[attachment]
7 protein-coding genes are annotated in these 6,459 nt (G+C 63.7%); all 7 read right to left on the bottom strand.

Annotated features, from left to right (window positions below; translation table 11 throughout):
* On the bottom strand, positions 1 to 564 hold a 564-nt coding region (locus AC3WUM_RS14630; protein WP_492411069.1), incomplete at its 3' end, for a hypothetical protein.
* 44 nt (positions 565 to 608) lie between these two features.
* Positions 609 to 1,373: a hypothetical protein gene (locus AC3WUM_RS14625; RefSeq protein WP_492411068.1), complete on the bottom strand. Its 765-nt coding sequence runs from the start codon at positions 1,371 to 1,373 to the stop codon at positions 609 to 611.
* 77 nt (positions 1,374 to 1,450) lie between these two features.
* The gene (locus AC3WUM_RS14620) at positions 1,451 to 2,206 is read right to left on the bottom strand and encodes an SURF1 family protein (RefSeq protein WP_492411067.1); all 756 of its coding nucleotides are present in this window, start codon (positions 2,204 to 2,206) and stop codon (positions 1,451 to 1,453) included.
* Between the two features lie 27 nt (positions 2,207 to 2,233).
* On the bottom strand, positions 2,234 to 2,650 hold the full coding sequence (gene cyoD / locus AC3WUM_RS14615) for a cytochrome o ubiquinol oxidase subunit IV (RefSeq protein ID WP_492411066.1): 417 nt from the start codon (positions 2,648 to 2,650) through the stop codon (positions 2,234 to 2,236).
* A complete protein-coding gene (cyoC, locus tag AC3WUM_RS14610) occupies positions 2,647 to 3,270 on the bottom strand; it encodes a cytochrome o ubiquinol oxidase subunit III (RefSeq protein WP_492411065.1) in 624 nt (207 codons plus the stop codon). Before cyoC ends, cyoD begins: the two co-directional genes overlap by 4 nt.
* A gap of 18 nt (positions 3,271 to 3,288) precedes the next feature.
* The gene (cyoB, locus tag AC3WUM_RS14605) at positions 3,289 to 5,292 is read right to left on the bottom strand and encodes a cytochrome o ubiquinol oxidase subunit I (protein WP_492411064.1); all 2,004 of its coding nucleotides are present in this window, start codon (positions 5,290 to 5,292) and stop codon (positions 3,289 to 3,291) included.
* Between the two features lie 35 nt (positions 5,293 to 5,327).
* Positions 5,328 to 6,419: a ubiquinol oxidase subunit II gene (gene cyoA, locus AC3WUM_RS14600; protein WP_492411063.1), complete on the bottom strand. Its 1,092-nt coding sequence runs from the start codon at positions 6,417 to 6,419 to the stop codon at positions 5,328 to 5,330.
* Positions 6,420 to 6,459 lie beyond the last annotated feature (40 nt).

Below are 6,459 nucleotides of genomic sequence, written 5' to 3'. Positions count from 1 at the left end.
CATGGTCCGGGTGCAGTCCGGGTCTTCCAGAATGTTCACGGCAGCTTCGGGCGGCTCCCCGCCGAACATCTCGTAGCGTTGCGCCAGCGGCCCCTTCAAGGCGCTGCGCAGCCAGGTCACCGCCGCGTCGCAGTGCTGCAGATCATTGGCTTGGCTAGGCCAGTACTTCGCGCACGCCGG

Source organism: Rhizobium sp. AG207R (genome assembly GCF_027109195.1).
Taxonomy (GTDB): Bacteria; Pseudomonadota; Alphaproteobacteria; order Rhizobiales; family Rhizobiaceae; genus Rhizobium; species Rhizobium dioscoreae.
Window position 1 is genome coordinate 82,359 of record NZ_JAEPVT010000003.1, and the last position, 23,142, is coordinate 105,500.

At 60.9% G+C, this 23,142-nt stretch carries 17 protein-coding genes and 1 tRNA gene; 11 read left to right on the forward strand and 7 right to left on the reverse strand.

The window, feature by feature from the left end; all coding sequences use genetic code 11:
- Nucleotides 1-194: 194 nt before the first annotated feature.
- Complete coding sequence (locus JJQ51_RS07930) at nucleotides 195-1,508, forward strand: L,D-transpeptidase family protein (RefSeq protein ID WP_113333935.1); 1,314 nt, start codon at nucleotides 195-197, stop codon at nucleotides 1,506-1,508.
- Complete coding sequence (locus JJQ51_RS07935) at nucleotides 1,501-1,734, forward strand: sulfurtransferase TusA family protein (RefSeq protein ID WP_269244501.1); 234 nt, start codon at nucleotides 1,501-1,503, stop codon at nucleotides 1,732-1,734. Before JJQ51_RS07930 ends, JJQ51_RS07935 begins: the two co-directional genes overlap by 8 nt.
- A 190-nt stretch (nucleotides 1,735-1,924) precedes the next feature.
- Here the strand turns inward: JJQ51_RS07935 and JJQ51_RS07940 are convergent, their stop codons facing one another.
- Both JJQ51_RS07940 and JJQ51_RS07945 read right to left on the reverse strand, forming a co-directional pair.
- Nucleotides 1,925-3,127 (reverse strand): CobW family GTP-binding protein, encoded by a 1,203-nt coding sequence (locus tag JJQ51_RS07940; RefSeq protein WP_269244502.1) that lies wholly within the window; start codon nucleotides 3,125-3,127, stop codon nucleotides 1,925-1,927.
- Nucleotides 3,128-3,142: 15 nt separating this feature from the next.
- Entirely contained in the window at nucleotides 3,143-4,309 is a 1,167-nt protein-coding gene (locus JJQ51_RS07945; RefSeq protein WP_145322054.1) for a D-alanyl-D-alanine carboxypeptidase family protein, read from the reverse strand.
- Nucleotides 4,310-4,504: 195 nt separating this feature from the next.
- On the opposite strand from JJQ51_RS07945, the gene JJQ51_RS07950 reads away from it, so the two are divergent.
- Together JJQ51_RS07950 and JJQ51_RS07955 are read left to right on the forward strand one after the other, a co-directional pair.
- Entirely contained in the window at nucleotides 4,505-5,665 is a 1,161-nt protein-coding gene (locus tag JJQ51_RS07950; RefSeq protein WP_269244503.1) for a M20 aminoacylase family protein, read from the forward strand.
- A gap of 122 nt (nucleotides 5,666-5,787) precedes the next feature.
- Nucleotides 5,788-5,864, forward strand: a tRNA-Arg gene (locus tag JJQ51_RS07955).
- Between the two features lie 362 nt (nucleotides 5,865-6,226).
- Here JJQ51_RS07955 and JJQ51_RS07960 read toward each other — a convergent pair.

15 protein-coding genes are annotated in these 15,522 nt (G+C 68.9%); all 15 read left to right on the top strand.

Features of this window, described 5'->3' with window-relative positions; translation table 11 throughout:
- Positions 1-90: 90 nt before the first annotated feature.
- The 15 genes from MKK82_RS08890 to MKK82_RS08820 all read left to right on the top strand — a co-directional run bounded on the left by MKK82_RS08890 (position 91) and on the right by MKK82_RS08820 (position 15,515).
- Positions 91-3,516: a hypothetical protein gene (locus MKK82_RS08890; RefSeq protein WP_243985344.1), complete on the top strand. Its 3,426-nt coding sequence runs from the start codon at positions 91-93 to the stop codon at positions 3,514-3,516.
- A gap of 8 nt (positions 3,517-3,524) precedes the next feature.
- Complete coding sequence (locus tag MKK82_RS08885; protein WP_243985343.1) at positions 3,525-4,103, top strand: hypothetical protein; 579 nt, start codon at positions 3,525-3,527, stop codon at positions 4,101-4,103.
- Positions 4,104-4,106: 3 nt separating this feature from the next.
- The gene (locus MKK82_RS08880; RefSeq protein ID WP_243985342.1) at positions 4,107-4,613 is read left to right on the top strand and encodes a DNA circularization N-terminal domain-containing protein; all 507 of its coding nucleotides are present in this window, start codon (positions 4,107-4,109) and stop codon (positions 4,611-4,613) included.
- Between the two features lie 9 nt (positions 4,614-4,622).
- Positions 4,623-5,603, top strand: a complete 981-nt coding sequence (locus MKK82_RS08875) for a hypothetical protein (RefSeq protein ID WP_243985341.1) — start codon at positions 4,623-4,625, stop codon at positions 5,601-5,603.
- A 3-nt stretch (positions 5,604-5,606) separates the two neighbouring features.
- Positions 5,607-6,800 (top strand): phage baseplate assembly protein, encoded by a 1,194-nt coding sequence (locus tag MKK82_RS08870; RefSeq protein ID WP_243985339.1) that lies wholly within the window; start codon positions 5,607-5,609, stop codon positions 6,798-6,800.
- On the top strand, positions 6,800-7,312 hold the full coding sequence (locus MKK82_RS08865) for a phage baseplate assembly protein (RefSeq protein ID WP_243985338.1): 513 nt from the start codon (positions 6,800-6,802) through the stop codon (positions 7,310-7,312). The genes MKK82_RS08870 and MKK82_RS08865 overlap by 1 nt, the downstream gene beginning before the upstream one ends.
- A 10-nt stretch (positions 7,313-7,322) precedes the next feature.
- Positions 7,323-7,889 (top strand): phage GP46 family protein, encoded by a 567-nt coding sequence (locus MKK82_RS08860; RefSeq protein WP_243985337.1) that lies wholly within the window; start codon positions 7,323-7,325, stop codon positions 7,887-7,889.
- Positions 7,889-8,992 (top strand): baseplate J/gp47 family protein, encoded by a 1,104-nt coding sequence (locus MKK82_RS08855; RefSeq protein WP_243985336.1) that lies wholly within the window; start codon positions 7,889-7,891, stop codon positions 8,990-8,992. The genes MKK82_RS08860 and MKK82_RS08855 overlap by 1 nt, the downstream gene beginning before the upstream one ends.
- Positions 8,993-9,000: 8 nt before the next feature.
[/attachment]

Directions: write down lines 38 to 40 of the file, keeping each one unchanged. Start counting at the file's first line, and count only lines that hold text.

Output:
- Between the two features lie 362 nt (nucleotides 5,865-6,226).
- Here JJQ51_RS07955 and JJQ51_RS07960 read toward each other — a convergent pair.

15 protein-coding genes are annotated in these 15,522 nt (G+C 68.9%); all 15 read left to right on the top strand.